What's the benefit? Studying the stuff in a shark's stomach helps us understand how different species are interrelated — which helps scientists figure out how to better manage the conservation of whole ecosystems. Essentially, write the good folks at Smithsonian.com, this is an example of scientists making valuable use out of a not-exactly-ideal situation. The shark was legally caught and killed by fishermen filming a scene for a reality TV show.
Video Link Read the rest
CTD units are incredibly important to ocean research, measuring three basic factors of sea water — conductivity, temperature, and depth. Almost every major research vessel has one. But the units are part of what ensures that it's expensive to get started doing ocean science. Each one can cost between $5000-$25,000. Now, a group of ocean scientists are trying to finance the design of an open-source CTD that could be built by anyone for less than $200. You can help fund their efforts at Rockethub. Read the rest
This Shark Week, the seals of the world would like to take a moment to remind you that appearance isn't everything. Scary-looking creatures might not actually be that much of a threat to you. Adorable ones are not necessarily as cuddly as they let on. Read the rest
Water filters light. The more water that's above you, the more light is filtered out before it can reach your eyes. The deeper you go, the more this effect alters which colors you can see and how those colors appear
, writes Andrew David Thaler at Southern Fried Science. Even at a depth of just 5 meters, reds and oranges become difficult to distinguish from one another. Read the rest
Artist Hiné Mizushima makes these super adorable models of microscopic crustaceans called Daphnia out of felt. Scientists like to get the real-world versions of these creatures drunk, and use them to study how alcohol affects the nervous system. I suspect that Daphnia are cute drunks.
Via David Ng Read the rest
Featuring five different kinds of sea ice + penguins on fast forward
Please enjoy this very serious, scientific Tumblr that posts exactly what it promises — pictures of the strange and fantastic creatures that live deep in the ocean ... with googly eyes photoshopped onto their bodies.
The specimen above is an animal known as the pigbutt worm. Yes, seriously. With the googly eyes in place, you can't quite get a full understanding of how weird looking this animal is, so please be sure to check out the "before" photo, as well.
The site is maintained by a deep sea ecologist (he's anonymous, but I've verified that this is true). So you can trust the information provided here. For instance, when readers ask how the heck a pigbutt worm counts as a worm:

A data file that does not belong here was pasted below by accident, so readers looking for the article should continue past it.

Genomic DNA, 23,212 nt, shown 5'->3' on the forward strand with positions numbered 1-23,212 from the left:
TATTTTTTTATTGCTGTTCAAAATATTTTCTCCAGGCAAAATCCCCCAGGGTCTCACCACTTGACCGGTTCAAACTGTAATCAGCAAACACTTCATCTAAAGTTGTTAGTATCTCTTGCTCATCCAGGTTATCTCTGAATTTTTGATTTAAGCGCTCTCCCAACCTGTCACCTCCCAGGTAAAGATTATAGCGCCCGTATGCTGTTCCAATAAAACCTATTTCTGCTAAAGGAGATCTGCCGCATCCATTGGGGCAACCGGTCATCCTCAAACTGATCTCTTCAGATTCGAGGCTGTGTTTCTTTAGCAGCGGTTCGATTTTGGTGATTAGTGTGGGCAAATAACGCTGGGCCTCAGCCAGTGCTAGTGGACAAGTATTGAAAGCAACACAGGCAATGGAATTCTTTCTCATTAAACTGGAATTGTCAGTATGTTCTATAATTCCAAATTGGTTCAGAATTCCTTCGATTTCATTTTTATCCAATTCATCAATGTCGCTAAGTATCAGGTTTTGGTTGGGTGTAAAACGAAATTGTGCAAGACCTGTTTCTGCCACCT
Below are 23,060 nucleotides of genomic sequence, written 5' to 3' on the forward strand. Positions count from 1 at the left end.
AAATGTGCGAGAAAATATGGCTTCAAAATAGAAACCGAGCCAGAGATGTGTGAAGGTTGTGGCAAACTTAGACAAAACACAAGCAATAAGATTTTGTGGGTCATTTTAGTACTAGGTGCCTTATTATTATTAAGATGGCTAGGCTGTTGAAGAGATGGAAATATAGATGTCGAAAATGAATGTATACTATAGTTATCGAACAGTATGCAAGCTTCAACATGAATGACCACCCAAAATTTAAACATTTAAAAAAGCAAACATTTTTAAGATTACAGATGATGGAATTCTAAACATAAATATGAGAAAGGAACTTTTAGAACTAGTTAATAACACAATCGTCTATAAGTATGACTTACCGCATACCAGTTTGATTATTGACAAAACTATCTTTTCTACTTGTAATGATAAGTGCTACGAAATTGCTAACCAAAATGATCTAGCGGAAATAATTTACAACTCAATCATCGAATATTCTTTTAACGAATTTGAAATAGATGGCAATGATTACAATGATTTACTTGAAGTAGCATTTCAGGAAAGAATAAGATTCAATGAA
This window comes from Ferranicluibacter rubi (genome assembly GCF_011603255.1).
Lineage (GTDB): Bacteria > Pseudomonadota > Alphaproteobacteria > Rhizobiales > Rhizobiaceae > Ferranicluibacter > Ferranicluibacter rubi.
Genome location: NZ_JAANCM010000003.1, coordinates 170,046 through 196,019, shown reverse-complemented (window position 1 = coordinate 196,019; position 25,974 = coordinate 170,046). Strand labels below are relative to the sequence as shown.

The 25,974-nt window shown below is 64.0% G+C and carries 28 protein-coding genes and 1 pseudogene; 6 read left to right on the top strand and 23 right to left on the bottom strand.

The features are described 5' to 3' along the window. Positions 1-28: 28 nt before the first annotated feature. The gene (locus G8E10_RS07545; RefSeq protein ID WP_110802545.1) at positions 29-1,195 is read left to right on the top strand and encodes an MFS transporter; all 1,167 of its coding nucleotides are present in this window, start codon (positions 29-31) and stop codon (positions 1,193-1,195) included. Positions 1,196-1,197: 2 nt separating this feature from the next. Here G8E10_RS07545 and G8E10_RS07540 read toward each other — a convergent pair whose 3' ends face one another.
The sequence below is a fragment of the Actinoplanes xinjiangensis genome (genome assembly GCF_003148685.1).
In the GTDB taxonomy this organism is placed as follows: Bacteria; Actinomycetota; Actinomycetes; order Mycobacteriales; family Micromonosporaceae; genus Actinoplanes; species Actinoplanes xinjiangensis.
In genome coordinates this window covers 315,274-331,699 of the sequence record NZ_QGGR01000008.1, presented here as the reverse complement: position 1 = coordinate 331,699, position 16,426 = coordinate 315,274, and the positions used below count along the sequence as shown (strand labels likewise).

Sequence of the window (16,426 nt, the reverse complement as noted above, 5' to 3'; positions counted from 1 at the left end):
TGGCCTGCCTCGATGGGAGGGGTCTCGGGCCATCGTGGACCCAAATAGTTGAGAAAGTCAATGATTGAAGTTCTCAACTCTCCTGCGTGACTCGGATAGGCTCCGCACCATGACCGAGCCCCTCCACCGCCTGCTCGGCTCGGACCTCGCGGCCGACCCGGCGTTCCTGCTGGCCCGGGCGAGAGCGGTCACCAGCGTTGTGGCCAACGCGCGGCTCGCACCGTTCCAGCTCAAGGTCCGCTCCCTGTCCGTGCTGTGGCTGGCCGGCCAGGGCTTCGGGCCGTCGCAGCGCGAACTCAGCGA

Read the rest
The pigbutt worm, Chaetopterus pugaporcinus, is a very weird looking worm, for sure. All Annelid worms are segmented, and the pigbutt is no exception. If you look at an ordinary earthworm, you can see those segments, but in Chaetopterus pugaporcinus, the middle segments are super inflated compared to the rest of its body. The rear segments are visible in the area that looks like the anus on a mammal’s buttocks (although others have noted that this section of the pigbutt worm looks more like a disembodied vulva than a floating buttock).
Ambergris is often referred to as "whale vomit", but that's not really correct. A more accurate analogy would be to say that ambergris is like the whale equivalent of a hairball. It's produced in the whale digestive tract, possibly to protect intestines from the sharp, pointy beaks of squid — you'll often find squid beaks embedded in the stuff. Most of it gets pooped out. But the big chunks of ambergris have to exit the other direction. In the human world, these lumps — which have the consistency of soft rock or thickly packed potting soil — are famous because we use them to make things like perfume. The ambergris washes up on beaches, people collect it, and sell it to make cosmetics.
Anyway, that's what usually happens. Recently, a dead sperm whale washed up on a beach in Holland and the conservationists who dissected it found a huge quantity of ambergris in the animal's intestines.
That news made me realize that I'd never actually seen a picture of ambergris before, so I went hunting around to see what the stuff looked like. That's a photo of a lump of ambergris, above. But it's not really indicative of what ambergris looks like all the time. In fact, as far as I can tell, the stuff comes in a wide variety of shapes and colors — ranging from stuff that looks like small brown pebbles to yellow-green globs covered in bubbly nodules. The diversity is worth perusing. This website, for a company that buys and sells ambergris, has several nice photos. Read the rest
Along the Gulf Coast, people are killing (and sometime gruesomely mutilating) dolphins in record numbers
. At National Geographic, Rena Silverman goes in-depth on the killings, which investigators now believe are the work of multiple people who are not connected to one another. Xeni wrote about it last year, when that was apparently less clear
. Is it less or more
disturbing that this isn't likely to be an isolated dolphin serial killer? Read the rest